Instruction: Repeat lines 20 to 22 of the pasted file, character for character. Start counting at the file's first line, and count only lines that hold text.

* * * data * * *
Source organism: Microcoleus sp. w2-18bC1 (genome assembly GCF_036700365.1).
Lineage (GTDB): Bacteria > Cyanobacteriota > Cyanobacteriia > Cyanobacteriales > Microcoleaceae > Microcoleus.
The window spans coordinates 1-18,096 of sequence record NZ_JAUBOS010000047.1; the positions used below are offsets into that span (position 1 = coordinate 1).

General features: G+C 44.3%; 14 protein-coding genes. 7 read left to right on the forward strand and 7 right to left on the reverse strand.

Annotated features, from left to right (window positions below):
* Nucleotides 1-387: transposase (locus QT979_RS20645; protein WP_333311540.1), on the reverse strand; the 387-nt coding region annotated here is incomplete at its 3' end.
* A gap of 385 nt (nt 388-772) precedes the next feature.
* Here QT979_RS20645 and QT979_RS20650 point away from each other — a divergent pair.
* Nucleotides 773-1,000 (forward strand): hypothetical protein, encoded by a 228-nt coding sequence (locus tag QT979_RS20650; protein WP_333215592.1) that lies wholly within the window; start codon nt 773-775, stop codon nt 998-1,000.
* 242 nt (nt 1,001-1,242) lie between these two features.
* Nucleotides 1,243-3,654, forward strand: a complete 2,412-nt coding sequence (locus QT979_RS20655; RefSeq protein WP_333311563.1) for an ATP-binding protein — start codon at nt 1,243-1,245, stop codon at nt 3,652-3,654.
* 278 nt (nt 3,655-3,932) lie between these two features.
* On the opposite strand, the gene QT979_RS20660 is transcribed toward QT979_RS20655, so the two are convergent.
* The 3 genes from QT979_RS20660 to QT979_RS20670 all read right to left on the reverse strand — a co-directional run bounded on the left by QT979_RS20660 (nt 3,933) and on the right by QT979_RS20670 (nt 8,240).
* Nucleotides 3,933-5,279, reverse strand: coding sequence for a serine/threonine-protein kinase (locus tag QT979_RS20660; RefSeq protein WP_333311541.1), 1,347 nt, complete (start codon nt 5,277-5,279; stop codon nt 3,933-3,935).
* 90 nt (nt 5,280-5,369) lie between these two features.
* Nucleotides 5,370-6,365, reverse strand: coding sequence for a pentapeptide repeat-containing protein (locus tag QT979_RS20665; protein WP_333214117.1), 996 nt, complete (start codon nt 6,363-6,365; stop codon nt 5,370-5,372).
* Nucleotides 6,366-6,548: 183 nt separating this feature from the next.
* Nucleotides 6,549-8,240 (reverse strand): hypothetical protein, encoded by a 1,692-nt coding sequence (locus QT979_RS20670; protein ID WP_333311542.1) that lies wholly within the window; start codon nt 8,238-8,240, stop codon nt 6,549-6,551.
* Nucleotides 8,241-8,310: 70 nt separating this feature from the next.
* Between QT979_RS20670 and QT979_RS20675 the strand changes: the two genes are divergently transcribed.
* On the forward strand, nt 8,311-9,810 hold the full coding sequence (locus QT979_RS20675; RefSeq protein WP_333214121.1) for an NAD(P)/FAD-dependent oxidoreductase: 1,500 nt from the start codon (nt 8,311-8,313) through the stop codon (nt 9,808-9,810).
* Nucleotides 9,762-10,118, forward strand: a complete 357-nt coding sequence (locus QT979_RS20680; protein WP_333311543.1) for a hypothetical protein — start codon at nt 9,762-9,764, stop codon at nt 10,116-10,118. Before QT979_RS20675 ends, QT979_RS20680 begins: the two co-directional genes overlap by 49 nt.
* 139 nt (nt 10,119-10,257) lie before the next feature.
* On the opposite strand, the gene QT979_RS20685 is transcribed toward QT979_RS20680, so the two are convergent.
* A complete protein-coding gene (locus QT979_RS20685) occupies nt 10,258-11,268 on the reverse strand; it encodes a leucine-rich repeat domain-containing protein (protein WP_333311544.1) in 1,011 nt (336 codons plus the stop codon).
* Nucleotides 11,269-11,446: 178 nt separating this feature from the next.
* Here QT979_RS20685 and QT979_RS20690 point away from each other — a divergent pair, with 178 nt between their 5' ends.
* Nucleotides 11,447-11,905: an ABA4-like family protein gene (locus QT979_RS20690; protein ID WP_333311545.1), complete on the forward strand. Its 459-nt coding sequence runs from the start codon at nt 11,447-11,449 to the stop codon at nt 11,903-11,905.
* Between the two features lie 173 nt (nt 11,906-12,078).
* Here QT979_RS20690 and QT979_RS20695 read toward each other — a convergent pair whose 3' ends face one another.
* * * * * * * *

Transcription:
* Nucleotides 8,241-8,310: 70 nt separating this feature from the next.
* Between QT979_RS20670 and QT979_RS20675 the strand changes: the two genes are divergently transcribed.
* On the forward strand, nt 8,311-9,810 hold the full coding sequence (locus QT979_RS20675; RefSeq protein WP_333214121.1) for an NAD(P)/FAD-dependent oxidoreductase: 1,500 nt from the start codon (nt 8,311-8,313) through the stop codon (nt 9,808-9,810).